March 29, 2018
After offering me his congratulations on my new job as Chief Medical Officer, a physician colleague said to me, “so, you're not a real doctor anymore.” This isn’t the first time a physician in a leadership role has heard such a comment.
I went into medicine to learn how to care for people, hoping to have a positive impact on the patients I am privileged to meet. I’m passionate about my chosen specialties (anesthesia and critical care) because I like working as part of a team, I like seeing the results of my work, and I have a side of me that likes to feel some sense of control.
My work as a system leader doesn’t provide the same instant gratification: the health system is difficult to navigate and it can take a significant amount of time to influence change. But a patient’s bedside is not the only place physicians can make a meaningful difference. By working alongside managers, directors and system leaders, physicians can have a positive impact on both patients and the system that serves them. We don’t have to choose one or the other.
Not convinced? I’m writing this from the Intensive Care Unit (ICU) at St Paul’s Hospital. It’s the end of day three of seven. I’m working alongside the rest of the ICU team as we support patients and their families through their crises. You will receive this message from me on day seven. I predict that by then, I will be more than physically tired. I will have shared in moments of relief and elation with patients and their families, and moments of profound sadness and loss. I will be looking forward to my days off to rest and reconnect with my own family.
Before making the transition to a single provincial health authority, a
Physician Advisory Network provided advice and guidance to the transition team concerning the role of physicians in a new organizational structure. It was recommended that all physicians in system leadership positions should continue to work in their clinical fields of practice.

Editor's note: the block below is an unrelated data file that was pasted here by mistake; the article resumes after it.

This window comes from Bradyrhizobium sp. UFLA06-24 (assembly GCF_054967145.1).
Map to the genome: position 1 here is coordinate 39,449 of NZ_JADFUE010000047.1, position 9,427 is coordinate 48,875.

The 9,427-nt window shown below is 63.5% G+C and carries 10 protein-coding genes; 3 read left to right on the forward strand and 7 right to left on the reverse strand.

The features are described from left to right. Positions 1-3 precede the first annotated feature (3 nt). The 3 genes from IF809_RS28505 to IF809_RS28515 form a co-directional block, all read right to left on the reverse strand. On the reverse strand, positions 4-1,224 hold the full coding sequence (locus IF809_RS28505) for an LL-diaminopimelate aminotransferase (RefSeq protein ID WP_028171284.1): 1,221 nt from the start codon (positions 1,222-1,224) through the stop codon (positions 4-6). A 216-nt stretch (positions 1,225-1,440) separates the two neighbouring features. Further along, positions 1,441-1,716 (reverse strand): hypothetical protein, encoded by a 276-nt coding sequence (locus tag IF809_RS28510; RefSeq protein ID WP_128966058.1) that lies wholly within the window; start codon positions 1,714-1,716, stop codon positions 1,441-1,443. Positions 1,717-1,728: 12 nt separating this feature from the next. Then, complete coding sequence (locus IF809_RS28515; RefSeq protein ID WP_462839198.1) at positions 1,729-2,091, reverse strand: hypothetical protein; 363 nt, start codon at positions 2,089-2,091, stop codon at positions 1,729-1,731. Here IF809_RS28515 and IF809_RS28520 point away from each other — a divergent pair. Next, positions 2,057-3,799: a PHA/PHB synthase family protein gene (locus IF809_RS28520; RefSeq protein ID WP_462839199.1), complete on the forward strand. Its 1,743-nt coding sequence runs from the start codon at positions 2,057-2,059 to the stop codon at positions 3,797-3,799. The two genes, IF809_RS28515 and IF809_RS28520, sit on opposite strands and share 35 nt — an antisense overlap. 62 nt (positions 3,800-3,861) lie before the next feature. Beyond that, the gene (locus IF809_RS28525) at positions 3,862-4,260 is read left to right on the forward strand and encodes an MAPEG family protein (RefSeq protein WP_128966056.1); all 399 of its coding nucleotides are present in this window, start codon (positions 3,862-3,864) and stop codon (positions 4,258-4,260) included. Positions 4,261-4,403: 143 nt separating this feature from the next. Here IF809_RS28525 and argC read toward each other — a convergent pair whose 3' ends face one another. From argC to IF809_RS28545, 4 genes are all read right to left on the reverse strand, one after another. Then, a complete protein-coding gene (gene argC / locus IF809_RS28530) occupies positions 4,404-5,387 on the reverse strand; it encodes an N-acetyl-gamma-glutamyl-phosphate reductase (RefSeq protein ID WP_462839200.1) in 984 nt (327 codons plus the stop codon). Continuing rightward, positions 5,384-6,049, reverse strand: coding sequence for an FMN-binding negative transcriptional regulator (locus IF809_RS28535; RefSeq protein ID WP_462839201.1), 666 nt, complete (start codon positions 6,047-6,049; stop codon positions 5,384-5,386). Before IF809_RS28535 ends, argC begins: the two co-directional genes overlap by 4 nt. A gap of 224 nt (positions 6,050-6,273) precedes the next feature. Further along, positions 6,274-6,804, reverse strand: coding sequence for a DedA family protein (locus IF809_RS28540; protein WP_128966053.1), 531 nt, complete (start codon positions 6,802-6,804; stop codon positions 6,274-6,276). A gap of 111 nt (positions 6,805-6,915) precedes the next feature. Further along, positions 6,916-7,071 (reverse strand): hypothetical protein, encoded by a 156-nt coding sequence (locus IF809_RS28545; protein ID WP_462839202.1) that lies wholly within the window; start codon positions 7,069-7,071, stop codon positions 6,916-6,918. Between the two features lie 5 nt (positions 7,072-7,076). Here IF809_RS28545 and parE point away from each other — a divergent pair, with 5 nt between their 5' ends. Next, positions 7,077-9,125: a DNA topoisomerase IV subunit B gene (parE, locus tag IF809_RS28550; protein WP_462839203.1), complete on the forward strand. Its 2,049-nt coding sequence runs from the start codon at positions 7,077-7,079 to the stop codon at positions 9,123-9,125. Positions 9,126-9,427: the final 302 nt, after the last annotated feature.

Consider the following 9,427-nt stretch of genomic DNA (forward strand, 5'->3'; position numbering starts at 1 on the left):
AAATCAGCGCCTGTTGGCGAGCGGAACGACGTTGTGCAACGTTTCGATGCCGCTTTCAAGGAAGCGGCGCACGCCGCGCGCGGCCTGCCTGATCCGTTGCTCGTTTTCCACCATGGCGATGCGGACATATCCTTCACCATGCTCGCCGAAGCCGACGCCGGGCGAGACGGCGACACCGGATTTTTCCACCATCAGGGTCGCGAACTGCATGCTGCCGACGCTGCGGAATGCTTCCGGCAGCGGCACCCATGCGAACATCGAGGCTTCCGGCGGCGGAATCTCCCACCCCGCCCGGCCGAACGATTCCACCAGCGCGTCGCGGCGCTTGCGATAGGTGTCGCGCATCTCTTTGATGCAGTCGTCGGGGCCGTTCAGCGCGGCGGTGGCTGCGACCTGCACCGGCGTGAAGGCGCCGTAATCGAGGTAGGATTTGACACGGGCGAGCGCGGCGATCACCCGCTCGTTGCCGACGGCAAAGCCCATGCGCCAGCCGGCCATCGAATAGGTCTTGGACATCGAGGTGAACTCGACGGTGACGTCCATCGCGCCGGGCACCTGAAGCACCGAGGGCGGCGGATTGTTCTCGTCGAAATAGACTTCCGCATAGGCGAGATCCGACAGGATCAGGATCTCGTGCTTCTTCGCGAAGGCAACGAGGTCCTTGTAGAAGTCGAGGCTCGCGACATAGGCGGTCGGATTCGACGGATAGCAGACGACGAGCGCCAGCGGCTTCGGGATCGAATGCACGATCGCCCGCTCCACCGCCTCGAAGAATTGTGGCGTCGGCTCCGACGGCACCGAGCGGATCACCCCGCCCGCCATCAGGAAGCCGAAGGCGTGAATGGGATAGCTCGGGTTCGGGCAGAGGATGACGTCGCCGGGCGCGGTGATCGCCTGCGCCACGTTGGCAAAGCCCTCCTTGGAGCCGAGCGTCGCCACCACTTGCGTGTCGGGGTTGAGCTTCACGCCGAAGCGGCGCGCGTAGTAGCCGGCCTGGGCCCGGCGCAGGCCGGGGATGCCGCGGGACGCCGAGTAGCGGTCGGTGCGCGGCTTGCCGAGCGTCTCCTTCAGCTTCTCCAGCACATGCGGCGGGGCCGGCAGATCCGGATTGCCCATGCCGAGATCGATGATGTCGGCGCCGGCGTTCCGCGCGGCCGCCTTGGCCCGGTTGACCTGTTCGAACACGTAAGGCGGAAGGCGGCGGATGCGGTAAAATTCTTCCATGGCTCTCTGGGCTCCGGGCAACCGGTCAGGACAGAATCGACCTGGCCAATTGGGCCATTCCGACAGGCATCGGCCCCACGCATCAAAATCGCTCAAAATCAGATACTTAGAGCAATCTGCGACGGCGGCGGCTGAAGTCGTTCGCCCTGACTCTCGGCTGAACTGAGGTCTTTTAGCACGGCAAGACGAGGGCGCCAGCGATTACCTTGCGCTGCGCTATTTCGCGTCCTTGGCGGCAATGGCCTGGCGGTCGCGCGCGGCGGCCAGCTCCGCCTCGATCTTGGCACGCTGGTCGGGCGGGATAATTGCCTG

Why did the network make this recommendation? Physician leaders who continue to engage in active clinical practice maintain ties to the patients they serve, to their colleagues and to the system.
A physician with an active practice is better able to understand what actually happens at the point of patient care. In other words, practicing physicians know what it’s like in the real world.
I’m finding that being a physician, who is also a full member of our executive leadership team, to be challenging and interesting. My time in the ICU is almost a reprieve from a new job that, on occasion, feels overwhelming. In the ICU, I’m used to getting quick feedback on how things are going. It feels comfortable and gratifying. My clinical work also shows me what works and what can be improved.
I’m also learning that working as a physician in a leadership role is not a sacrifice, it’s a privilege. I encourage each of you to pursue a leadership role within the health system — try something new, learn a different skill or lead a project within your area of expertise. You will learn and grow, and you will likely discover a new way of providing care to our patients. I’m hoping we will collectively change the definition of what is a “real” doctor.
Dr. Susan Shaw
Chief Medical Officer